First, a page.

Posted by: notsofancynancy | September 5, 2014

The Suitcase, Chapter 3 The Early Years

The Suitcase

Chapter 3

The Early Years

A Very Young Viola on the farm in Kansas

A Very Young Viola on the farm in Kansas


In 1938 there are only 5 letters that my father wrote to my mom. Apparently my Mom was not as good at writing as Dad was or maybe she was playing hard to get. There are a lot of words wondering why she has not written back. From reading the letters I can see that they must have gotten together with each other.  The guy that Dad hangs around with is “George.” He was a Vance which is my mother’s grandmother’s name. Some of the Vance’s were well off and owned quite a bit of land in Kansas. I am not sure how George and my father became friends but it is because of him my parents met.

He writes in April, “I am going out for track”, “So far I have vaulted 10’ feet the highest anyone has this year (In this school.) In September, he is looking forward to the football game coming up. He is going to be the first kicker of the season. They lose the game but he kicks the ball “65 yards,” he brags. He finally clears 10’7 on the high vault bar and boy is he proud. I really wish I could know what my mom was writing back to him but it is left to the imagination. It is during this period my parents fell in love, or at least Dad fell in love with Mom. It seems she is encouraging him. The letters go on talking school, after school sports, the harvest, helping to build his brother’s house, his sister getting married and things friends would talk about. It seems almost in every letter he has gotten in a fight with someone, made someone mad, or drank too much.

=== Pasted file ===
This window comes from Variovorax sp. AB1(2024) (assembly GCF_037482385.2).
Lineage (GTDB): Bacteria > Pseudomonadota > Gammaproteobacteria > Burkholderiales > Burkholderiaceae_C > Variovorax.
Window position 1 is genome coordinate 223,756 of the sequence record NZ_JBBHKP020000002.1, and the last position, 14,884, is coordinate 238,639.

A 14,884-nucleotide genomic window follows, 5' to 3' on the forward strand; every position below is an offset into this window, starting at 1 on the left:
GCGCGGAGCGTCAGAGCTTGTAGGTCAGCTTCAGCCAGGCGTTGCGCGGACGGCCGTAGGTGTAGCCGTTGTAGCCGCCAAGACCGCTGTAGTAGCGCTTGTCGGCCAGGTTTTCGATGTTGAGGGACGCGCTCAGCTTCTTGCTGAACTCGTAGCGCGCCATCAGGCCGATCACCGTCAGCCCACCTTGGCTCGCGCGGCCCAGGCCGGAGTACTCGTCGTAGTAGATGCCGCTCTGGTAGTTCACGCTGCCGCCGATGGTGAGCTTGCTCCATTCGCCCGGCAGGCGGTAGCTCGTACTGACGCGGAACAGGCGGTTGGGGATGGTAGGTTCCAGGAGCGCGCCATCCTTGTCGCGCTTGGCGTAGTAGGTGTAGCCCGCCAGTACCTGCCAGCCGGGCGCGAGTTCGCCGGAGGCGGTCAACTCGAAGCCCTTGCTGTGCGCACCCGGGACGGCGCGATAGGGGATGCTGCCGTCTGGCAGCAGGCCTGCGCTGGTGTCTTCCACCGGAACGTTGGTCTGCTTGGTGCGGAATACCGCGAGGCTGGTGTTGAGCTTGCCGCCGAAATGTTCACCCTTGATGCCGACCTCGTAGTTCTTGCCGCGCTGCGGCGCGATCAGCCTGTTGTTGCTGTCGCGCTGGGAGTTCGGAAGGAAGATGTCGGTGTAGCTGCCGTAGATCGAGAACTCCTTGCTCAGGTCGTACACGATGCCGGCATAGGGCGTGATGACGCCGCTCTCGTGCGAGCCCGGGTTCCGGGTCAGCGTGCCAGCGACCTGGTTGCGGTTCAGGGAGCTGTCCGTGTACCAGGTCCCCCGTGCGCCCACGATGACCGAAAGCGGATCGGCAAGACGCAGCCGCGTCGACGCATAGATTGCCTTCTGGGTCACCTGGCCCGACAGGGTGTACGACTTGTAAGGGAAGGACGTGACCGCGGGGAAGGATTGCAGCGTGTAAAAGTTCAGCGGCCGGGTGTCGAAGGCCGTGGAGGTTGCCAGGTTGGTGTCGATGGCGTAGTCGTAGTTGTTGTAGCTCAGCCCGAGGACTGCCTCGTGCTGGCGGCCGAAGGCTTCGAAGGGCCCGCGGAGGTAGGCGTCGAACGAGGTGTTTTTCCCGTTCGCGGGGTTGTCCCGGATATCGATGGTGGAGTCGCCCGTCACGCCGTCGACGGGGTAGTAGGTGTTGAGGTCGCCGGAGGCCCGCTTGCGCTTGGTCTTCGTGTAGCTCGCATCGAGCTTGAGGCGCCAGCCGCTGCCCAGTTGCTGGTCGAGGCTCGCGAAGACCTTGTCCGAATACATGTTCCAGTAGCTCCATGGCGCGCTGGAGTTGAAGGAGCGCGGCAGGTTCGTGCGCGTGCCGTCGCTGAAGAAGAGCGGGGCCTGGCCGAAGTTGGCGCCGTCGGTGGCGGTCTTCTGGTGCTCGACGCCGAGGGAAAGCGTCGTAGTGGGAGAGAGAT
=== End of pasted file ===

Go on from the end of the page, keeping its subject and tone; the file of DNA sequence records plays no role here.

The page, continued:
Silly dad, for making me think he had never done this the first time I came home drunk.

My father’s mother passed away in September of 1936 and she had made him promise to complete school. With perseverance my dad made sure to keep that promise. I know it was not easy when there were crops that needed harvesting, houses that needed building and money that needed to be made. He talks about how hard it is to keep his grades up when he can only get to school two days out of five because of the harvest. What I found interesting was that dad really liked school and learning. “I would rather go to school than work any day”, he says.

In 1939 he graduates and is pondering life. Now that he was on “his own.” In May he writes; “I Haven’t reached the conclusion of what I am going to do, but I have been trying to talk my brother into going west with me. I have always been travel minded and I sure want to go.” He goes on to say “I am going to try to come down this summer but if I get a chance to go west I will probably take that and then come back after I see some country. I have sure seen enough of Nebr to suite me.”

It is in 1939 my father fell in love and it is also the first time he speaks about the war.

He was about to get a free ride and will go a lot of places on that ticket.

© 2012 notsofancynancy


  1. Love the brief, unintrusive glimpses into the lives of your parents along with the photos and your Dad’s war – they come alive out of the dusty past. Thanks for sharing

    • And thank you for taking the time to comment!

  2. Very Cool Idea.

  3. My first novel is a work of faction which involves my father’s and my life intertwined. The first chapter is when he died in an alley in Seattle on the waterfront. It then quickly transcends into him becoming my alcoholic guardian angel. I’m don with the rough draft stages and I’m in the rewrite and editing stage. I hope to publish next year.
    Good luck with your work.

  4. Thank you and good luck with yours, sounds interesting!

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